21 Savage’s detention by Immigration and Customs Enforcement was arguably one of the most high-profile immigration-related arrests during Trump’s tenure, and after 10 days in custody, the Atlanta rapper was released on $100,000 bond on last week. Savage is a United Kingdom national whose visa expired in 2006, and he is now facing deportation. His case has sparked an outpouring of celebrity support and renewed attention on the country’s broken immigration system, especially as it affects black immigrants in the United States.

In one of the first interviews since his release, the rapper born She’yaa Bin Abraham-Joseph spoke to The New York Times about his status and experience in detention. Many believe Savage was targeted by ICE after his appearance on The Tonight Show With Jimmy Fallon in late January, where he performed a rendition of his song “A Lot” with a new verse about family separation at the U.S.-Mexico border.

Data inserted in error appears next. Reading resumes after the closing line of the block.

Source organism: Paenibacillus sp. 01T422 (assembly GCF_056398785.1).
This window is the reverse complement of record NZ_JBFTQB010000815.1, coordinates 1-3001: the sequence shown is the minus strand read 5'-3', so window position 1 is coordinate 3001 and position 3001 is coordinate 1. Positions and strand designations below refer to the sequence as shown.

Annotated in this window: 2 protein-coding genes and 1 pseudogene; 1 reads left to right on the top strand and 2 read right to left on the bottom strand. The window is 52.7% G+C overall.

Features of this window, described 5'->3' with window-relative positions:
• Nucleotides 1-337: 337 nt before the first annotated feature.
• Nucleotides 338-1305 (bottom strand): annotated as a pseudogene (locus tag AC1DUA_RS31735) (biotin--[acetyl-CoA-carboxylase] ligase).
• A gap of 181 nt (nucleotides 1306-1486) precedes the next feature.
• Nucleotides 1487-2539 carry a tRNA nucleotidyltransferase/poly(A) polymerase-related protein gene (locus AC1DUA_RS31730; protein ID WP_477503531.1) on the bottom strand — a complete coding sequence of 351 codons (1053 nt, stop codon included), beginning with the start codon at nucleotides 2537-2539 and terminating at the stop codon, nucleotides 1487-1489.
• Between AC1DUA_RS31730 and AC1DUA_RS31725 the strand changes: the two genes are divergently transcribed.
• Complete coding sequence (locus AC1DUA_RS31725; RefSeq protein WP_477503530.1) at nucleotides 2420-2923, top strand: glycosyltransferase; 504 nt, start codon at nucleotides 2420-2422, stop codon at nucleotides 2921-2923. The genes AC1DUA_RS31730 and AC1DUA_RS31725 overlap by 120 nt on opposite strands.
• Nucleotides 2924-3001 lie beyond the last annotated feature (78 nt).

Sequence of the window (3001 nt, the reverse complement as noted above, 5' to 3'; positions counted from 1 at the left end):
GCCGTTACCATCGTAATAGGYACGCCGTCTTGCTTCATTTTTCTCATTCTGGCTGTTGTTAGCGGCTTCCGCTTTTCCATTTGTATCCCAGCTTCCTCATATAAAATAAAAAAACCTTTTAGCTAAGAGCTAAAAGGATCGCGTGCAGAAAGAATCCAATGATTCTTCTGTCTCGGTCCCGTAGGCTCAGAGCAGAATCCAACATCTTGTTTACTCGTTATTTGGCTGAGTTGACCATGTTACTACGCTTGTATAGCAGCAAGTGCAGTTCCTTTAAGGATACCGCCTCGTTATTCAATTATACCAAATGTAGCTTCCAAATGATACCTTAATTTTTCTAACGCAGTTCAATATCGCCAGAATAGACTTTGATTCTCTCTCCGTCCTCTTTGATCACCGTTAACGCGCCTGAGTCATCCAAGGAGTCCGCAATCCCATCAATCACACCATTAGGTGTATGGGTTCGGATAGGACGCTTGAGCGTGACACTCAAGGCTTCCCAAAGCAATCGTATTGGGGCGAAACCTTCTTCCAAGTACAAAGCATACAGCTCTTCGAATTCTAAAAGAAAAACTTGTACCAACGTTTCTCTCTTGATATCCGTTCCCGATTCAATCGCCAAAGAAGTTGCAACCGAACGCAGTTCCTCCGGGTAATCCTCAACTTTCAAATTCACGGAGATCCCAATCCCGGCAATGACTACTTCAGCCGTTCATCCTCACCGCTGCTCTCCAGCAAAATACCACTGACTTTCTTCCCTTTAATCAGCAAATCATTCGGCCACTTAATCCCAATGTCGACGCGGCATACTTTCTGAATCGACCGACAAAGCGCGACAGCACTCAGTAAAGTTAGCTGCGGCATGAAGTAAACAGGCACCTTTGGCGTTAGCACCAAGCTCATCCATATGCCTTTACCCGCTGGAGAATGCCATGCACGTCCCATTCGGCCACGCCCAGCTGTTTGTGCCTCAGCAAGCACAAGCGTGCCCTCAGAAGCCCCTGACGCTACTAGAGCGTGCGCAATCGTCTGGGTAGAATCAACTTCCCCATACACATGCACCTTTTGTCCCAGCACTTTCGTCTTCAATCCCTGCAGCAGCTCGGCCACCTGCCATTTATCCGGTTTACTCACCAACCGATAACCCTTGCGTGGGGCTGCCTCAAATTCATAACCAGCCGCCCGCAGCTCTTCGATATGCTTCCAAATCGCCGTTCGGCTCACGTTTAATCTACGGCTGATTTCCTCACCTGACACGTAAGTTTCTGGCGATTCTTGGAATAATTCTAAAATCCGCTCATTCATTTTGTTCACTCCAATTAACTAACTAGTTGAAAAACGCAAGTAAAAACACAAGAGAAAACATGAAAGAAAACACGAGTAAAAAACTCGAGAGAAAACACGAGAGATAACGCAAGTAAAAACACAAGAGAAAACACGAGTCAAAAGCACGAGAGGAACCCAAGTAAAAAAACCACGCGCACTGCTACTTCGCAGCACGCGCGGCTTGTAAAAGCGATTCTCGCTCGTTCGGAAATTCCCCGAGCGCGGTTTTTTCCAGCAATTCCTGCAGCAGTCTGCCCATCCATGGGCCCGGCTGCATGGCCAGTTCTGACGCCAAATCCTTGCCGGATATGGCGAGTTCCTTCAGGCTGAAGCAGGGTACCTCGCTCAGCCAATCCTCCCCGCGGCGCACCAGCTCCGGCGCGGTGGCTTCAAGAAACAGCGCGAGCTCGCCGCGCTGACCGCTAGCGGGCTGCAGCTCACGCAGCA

In a conversation with Times critic Jon Caramanica, Savage said he discovered his immigration status when he was a teenager. Growing up, Abraham-Joseph’s family couldn’t qualify for government assistance given their status. “We struggled but we couldn’t get food stamps,” he told the Times. “We couldn’t get government assistance. I learned how to live without.”

He also said that despite his wealth, he is still subject to similar treatment by ICE. “Even if you got money, it ain’t easy. It ain’t no favoritism…It would be kind of messed up if they treated rich immigrants better than poor immigrants, I think.”

As several activists and prominent celebrities have pointed out, 21 Savage’s case sheds a light on the everyday experience of other undocumented immigrants in this country, regardless of background. Savage said he feels a responsibility to use his platform to speak up about these issues. “My situation is important ’cause I represent poor black Americans and I represent poor immigrant Americans,” he said. “You gotta think about all the millions of people that ain’t 21 Savage that’s in 21 Savage shoes.”

Read the full interview here.

H/T: The New York Times